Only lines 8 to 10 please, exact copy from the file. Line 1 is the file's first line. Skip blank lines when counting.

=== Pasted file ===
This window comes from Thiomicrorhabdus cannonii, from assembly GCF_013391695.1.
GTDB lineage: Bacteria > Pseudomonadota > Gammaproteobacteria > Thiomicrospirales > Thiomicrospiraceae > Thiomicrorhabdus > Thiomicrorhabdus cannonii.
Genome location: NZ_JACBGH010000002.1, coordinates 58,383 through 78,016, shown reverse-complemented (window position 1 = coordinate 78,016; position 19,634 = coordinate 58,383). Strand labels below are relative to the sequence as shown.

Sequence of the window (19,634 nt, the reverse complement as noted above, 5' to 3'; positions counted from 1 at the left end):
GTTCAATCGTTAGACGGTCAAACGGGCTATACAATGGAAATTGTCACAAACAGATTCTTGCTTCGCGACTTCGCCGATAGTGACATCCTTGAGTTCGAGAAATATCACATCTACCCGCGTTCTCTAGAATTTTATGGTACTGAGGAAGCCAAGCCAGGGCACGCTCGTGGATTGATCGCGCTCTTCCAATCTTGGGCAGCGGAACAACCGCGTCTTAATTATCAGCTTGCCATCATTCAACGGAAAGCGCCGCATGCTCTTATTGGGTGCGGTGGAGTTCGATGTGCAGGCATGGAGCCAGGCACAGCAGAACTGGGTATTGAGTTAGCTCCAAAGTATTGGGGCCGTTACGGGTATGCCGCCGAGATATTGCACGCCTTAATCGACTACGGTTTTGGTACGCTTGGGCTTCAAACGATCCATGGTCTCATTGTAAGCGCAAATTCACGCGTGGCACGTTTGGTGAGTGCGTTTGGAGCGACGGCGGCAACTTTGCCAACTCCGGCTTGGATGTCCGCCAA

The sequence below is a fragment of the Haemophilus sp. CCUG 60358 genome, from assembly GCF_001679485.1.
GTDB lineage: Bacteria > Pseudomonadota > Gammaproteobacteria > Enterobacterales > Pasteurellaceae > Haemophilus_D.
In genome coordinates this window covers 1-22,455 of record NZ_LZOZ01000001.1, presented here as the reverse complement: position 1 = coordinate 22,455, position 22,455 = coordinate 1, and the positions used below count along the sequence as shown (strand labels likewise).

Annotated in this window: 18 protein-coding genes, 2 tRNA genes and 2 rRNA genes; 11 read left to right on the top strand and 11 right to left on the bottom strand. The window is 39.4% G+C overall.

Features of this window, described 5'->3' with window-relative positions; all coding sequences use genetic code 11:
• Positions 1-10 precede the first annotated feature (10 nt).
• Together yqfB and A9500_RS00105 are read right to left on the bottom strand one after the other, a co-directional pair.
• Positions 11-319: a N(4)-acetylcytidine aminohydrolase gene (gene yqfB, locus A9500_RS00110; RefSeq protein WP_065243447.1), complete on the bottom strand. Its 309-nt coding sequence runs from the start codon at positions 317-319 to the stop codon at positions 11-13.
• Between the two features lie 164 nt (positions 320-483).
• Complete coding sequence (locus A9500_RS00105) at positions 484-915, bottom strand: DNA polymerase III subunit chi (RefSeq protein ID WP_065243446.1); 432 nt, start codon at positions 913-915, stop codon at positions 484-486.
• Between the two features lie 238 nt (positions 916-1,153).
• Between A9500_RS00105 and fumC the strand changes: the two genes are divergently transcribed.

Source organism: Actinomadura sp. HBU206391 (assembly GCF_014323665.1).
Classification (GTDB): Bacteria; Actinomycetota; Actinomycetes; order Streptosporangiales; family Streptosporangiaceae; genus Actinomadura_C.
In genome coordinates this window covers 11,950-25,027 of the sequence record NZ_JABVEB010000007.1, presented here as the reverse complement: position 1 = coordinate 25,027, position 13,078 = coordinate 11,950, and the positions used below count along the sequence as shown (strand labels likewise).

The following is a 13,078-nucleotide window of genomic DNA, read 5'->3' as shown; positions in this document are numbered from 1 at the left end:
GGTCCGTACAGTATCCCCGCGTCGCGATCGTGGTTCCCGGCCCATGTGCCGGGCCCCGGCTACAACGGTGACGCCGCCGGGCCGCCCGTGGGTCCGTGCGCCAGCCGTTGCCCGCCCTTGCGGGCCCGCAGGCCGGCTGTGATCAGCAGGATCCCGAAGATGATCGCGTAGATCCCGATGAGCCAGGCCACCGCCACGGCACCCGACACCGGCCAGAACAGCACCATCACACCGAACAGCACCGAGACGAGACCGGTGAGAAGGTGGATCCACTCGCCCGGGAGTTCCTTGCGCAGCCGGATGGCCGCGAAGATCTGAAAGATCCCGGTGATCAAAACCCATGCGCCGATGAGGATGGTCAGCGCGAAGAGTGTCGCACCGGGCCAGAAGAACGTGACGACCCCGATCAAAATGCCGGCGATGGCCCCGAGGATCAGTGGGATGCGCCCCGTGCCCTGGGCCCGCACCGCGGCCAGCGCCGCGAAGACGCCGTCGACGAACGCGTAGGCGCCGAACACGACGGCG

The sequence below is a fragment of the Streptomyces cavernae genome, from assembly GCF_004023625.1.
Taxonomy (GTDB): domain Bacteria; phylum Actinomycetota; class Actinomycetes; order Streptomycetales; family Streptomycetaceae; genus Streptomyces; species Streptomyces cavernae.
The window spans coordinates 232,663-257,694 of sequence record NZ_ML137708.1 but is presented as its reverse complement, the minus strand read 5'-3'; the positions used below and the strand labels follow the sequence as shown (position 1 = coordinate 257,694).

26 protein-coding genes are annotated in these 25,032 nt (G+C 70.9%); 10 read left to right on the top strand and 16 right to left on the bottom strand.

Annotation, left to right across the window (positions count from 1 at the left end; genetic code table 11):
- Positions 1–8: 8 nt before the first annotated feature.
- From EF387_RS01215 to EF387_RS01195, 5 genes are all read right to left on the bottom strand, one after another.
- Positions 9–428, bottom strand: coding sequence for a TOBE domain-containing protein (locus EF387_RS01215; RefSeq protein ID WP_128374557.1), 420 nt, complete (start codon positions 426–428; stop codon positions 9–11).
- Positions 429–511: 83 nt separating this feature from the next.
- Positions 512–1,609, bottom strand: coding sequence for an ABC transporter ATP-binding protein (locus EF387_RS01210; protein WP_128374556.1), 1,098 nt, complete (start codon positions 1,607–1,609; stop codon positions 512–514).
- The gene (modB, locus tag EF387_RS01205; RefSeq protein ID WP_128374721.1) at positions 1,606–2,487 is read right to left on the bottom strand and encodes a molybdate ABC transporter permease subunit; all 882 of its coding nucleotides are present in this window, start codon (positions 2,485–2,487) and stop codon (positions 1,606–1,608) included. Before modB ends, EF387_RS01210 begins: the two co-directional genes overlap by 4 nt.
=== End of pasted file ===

In genome coordinates this window covers 1-22,455 of record NZ_LZOZ01000001.1, presented here as the reverse complement: position 1 = coordinate 22,455, position 22,455 = coordinate 1, and the positions used below count along the sequence as shown (strand labels likewise).

Annotated in this window: 18 protein-coding genes, 2 tRNA genes and 2 rRNA genes; 11 read left to right on the top strand and 11 right to left on the bottom strand. The window is 39.4% G+C overall.

Features of this window, described 5'->3' with window-relative positions; all coding sequences use genetic code 11: